The sample under study consisted of 71 children from 10 hospitals who were consecutively included immediately after epilepsy was diagnosed (Table 1). Inclusion took place between January 1997 and October 1998. Inclusion criteria were two or more unprovoked seizures; an idiopathic, cryptogenic,1 or unclassifiable nonsymptomatic etiology [diagnosed by the child's neurologist according to the standards set forth by the International League Against Epilepsy (ILAE) (32)]; age between 5 and 16 years; and receiving normal education. Exclusion criteria were any associated neurologic disorder (by history, physical examination, or neuroimaging); other chronic illness (e.g., diabetes mellitus or asthma), or previous use of AEDs. One year after diagnosis, two senior neurologists (A.C.B.P., Cv. Donselaar) double-checked the epilepsy classifications in retrospect and excluded two children: one because of the simultaneous presence of a different chronic illness of which no one was initially aware, and one because the diagnosis was revised to nonepileptic psychogenic seizures. All 69 children with epilepsy participated in all three examinations.
Table 1. Age (yr), intellectual levels, and treatment (yes), according to ILAE epilepsy syndromes classificationa
Effects of retesting and of normal development were controlled for by comparing the behavioral scores with those of a control group, comprising 66 healthy classmates matched to the children with epilepsy for age, ethnicity, and gender. They were asked to cooperate by the patients and their parents. Three of the children with epilepsy could not find a suitable classmate within the short time between diagnosis and start of AED treatment. One control child refused to participate in the second and third examinations. Two other control children did not participate in the third examination.
Six children with epilepsy and four of their control children were not Dutch by birth. Table 1 shows age, gender, and intellectual levels of both patients and controls. Intelligence quotients (IQs) were derived from the computerized version of the Coloured Progressive Matrices (35) in children younger than 11 years and the Standard Progressive Matrices (36) in children older than 11 years (37,38).
Children's demographic and educational data
Age, gender, intellectual level, and whether the child had repeated a year.
Etiology and seizure type were classified by the children's neurologists according to the DuSECh-protocol based on the classification set forth by the Commission on Classification and Terminology of the ILAE (39). Data on AED treatment and on seizure remission of ≥6 months when examined 12 months after diagnosis were provided according to a fixed protocol by the children's neurologists. Epilepsy features are presented in Table 1. The time span between first recognized seizure and diagnosis varied from <48 h to 8 years (median, 38.5 days).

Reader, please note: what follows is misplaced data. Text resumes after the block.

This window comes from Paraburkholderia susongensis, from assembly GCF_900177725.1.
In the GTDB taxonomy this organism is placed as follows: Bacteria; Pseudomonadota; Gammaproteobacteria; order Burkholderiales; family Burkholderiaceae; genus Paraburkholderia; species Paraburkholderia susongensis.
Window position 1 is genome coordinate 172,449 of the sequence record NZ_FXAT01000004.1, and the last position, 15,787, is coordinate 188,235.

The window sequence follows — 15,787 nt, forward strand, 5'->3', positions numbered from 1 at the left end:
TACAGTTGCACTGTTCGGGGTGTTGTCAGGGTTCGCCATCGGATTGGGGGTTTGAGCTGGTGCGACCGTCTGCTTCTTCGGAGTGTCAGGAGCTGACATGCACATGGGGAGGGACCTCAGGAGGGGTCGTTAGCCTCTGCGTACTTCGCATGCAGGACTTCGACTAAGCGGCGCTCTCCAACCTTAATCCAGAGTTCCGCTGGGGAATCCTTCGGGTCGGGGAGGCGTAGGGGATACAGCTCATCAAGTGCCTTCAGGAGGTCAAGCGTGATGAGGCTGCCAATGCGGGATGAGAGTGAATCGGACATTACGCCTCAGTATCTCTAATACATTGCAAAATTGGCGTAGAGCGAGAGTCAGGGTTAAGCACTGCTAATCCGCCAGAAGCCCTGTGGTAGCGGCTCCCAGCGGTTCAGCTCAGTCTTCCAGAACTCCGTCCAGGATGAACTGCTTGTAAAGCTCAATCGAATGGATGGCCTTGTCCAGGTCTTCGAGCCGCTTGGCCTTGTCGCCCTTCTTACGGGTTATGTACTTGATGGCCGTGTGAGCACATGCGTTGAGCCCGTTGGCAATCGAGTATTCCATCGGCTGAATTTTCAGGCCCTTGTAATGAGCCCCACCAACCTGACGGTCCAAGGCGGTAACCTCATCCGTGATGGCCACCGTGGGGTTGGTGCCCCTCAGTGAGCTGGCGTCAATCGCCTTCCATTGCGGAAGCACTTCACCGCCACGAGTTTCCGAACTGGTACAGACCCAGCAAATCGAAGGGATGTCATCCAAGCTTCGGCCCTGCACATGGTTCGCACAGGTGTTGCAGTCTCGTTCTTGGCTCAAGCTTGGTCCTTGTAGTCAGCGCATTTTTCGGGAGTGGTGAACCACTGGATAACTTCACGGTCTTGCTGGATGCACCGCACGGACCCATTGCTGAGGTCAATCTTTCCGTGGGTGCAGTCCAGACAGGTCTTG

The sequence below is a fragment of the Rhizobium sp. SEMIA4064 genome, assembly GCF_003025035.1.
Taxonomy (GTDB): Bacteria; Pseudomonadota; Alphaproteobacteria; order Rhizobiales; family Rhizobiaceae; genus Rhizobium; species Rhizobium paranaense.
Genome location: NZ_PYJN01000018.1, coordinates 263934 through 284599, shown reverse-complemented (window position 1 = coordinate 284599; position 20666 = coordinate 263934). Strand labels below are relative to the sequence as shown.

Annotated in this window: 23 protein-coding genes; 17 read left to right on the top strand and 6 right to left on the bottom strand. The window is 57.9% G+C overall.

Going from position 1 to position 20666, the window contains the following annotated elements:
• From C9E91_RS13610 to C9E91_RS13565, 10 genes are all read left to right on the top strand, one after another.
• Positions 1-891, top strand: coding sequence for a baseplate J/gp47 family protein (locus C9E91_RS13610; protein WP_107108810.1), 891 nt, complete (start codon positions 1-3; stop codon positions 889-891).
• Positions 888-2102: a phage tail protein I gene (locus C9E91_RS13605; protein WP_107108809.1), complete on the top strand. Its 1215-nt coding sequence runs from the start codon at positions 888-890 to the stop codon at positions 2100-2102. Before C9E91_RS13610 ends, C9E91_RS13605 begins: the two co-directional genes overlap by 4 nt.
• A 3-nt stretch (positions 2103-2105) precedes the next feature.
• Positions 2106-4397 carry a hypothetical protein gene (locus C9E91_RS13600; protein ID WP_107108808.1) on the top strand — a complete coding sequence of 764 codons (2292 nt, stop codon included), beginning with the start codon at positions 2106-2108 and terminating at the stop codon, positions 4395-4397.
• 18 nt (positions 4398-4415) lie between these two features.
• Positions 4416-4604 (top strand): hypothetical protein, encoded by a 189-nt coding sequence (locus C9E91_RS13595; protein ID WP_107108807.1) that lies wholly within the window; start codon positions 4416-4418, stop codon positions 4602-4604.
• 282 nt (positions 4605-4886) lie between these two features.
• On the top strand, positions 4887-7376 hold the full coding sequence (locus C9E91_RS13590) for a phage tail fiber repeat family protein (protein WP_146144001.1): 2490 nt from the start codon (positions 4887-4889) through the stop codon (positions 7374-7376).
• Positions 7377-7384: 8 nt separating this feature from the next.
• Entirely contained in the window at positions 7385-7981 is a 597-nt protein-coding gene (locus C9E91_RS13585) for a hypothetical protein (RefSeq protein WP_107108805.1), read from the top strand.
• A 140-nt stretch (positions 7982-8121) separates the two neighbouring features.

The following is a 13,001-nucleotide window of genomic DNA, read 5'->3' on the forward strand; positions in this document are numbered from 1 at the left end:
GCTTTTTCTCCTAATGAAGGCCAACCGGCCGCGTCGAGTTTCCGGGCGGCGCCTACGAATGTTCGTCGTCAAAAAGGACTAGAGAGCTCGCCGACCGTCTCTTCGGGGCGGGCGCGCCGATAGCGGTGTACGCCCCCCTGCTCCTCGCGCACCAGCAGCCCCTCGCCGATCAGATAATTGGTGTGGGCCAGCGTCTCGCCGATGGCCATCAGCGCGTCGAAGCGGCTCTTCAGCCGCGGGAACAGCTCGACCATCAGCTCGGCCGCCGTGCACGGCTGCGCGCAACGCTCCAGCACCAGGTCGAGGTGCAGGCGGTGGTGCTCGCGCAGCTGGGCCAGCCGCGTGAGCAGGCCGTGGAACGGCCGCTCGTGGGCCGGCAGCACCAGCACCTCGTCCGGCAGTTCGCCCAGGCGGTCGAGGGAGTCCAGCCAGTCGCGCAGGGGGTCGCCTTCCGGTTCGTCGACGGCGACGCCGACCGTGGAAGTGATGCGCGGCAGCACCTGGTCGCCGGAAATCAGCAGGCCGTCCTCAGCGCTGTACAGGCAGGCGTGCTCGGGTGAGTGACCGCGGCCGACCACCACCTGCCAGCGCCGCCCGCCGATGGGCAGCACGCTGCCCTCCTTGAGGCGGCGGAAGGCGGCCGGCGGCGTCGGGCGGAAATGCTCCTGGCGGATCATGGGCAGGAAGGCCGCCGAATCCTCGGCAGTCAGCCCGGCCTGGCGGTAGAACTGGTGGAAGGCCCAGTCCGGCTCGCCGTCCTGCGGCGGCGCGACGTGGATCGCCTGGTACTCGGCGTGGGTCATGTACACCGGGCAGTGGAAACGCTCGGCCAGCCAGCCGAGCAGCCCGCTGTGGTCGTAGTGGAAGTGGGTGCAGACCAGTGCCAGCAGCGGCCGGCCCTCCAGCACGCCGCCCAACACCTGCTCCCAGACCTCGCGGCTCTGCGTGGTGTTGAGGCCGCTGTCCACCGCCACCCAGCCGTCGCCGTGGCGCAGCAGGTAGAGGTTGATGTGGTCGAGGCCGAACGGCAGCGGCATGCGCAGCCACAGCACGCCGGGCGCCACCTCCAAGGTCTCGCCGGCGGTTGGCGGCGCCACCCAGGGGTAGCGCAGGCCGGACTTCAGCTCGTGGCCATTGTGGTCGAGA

Attitudes of the children
At each assessment, children aged between 9 and 16 years rated their motivational attitude toward school, social and emotional well-being at school, and self-concept with regard to own academic and social capacities on the School Attitude Questionnaire (SAQ) (40), which consists of 80 items that are rated by using 3-point scales (0, not true; 1, do not know; 2, true). The scale has sufficient reliability and validity (41). Stratified standardized scores are available for girls and boys. The SAQ provides five composite scales:
2Well-being (enjoyment at school, social acceptance, relationship with teachers),
3Self-concept (expressive skills, self-confidence in examinations, social skills),
4Total (motivation, well-being, self-concept), and
To obtain the percentage of children with clinically relevant negative attitudes, the numbers of children with stanine scores in the “extremely strong,”“very strong,” and “strong” negative attitude range were calculated for the three composite scales, Motivation, Well-being, and Self-concept.
Within 48 h after diagnosis, the parents of the children with epilepsy underwent a semistructured interview focusing on concerns (a) over the period well before seizures set in or were recognized as such, and (b) over the current period up until diagnosis and neuropsychological assessment. The five major topics were as follows:
Parents' perceptions of continuity in parenting when facing adversity caused by the onset of epilepsy;
Parents' perceptions of the child's adaptation to its changed situation;
Presence or absence of long-standing behavioral problems (i.e., problems perceived as already present before the first signs of epilepsy);
Presence or absence of long-standing learning problems (i.e., problems perceived as already present before the first signs of epilepsy); and
Presence or absence of family troubles, such as marital distress, divorce, psychopathology in another member of the family.